This movie does one thing extremely well, it shows us its characters and it engages us in their lives. The characters in Eastern Promises are memorable. They’re interesting. Most importantly…they change, and they grow. It’s expertly done, and it’s fun to watch. As each character’s multifaceted sides come forth we begin to see the bigger picture, and it’s not a Kodak moment.

The Conclusion

  • Characters.
  • Plot and pacing.
  • Performances (the actors do an amazing job here).
  • Nothing gets in the way of the two things listed above…well, almost nothing…
  • There’s a nude fight scene starring Viggo Mortensen (the lead actor). But why? What’s the point? Sure, they want to show off his…tattoos. But, they could have done that without showing off…(insert hilarious joke). Personally, I think it was to draw attention to the movie, and I think that’s pretty lame. It gets in the way of the storytelling rather than adding to it (at least it doesn't make you laugh like Beowulf did).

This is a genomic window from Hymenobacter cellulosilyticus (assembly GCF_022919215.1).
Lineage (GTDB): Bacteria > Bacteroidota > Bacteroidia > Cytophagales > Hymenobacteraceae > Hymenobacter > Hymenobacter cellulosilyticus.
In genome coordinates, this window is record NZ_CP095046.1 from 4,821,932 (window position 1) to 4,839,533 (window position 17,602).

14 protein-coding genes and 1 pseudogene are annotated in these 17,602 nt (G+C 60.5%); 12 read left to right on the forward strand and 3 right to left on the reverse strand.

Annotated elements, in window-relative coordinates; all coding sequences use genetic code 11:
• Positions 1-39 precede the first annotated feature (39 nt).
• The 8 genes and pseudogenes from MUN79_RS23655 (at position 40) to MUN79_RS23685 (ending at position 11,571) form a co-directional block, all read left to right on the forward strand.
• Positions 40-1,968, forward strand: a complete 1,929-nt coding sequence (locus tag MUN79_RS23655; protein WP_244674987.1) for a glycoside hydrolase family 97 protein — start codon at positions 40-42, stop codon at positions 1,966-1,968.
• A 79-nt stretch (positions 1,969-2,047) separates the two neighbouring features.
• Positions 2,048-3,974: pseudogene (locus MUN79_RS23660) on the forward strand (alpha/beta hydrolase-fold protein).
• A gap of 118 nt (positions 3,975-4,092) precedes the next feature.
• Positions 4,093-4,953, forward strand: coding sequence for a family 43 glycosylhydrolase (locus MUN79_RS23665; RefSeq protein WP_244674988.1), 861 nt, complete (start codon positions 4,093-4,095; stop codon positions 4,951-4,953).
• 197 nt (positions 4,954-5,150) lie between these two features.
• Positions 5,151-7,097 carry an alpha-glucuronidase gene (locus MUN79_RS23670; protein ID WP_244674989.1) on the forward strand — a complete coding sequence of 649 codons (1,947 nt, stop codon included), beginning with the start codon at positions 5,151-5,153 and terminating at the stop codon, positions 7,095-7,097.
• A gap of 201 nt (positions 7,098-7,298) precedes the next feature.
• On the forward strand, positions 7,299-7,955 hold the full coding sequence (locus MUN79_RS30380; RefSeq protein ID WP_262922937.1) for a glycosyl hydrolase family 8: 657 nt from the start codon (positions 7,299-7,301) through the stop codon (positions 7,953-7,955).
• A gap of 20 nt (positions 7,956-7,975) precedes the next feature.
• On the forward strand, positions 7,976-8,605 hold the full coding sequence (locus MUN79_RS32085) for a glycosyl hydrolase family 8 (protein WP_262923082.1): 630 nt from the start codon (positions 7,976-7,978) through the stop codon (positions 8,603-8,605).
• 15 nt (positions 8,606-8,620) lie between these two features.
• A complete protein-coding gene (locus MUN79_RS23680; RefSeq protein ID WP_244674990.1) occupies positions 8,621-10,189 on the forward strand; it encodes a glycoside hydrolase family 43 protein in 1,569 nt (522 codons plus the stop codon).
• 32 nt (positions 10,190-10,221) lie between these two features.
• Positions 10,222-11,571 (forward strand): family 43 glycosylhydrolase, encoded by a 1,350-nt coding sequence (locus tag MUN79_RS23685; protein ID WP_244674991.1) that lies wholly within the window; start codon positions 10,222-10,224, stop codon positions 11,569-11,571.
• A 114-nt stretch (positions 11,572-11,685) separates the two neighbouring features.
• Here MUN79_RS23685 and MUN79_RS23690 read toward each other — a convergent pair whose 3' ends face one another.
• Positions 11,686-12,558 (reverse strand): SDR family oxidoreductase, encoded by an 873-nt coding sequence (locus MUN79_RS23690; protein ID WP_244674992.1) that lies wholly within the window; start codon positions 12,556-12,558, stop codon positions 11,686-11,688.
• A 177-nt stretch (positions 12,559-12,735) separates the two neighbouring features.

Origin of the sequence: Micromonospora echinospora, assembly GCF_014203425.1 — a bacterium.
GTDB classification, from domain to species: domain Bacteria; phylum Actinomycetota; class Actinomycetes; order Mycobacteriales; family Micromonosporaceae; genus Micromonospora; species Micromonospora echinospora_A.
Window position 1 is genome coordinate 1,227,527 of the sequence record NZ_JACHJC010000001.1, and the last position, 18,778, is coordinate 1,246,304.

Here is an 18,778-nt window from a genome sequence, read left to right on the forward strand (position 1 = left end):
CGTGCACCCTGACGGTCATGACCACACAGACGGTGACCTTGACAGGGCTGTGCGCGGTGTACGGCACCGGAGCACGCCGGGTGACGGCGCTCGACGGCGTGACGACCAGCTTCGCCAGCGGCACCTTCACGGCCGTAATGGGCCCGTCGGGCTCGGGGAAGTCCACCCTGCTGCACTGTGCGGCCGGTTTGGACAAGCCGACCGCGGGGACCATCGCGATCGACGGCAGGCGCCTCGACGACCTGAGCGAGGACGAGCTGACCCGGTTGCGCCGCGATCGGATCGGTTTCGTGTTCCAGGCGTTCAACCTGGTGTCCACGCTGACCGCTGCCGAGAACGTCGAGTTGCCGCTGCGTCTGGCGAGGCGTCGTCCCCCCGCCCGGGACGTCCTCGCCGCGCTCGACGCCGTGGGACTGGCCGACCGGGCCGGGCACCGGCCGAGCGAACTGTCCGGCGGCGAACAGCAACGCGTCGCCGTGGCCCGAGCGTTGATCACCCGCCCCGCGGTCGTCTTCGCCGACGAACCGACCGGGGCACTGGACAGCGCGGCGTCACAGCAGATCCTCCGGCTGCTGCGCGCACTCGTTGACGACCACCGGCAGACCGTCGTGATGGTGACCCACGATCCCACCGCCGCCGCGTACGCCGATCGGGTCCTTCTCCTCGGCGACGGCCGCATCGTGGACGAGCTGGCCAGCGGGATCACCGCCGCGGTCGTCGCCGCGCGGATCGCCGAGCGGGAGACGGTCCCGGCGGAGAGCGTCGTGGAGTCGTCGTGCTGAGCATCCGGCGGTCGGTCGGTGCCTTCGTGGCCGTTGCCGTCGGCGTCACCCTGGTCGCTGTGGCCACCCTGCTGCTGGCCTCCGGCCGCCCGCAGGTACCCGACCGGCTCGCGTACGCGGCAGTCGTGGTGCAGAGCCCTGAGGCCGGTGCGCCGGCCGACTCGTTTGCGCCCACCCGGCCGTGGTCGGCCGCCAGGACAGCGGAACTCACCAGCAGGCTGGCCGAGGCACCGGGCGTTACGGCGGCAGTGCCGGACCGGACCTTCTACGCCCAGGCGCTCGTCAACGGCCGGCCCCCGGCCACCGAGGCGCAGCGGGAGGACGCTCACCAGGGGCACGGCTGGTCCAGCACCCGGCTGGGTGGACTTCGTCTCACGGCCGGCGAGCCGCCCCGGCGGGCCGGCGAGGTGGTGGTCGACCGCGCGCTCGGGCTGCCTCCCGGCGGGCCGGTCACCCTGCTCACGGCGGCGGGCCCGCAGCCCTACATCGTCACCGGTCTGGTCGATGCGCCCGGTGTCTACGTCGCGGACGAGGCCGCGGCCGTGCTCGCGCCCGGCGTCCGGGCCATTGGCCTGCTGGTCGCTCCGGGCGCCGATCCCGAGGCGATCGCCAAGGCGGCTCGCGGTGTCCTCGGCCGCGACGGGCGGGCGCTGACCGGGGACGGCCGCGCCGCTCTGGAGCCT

• The movie is about the horrors of the Russian sex trade, and we get that, but I think some of that focus is lost as the movie focuses more onto Viggo’s character and his development. It’s not bad, but it does distract from the message just a little bit.

I highly recommend Eastern Promises. It’s always refreshing when a writer can view another writer’s work and appreciate it. Most of the time, we’re left going, “Ah, see, I would have done it way differently.” I didn’t feel that way about this movie.

Have you seen it? Any additional thoughts? Does Viggo deserve an Oscar nod, or just a loincloth?

Friday, January 18, 2008

The Writer's Identity

Live It Up, Brother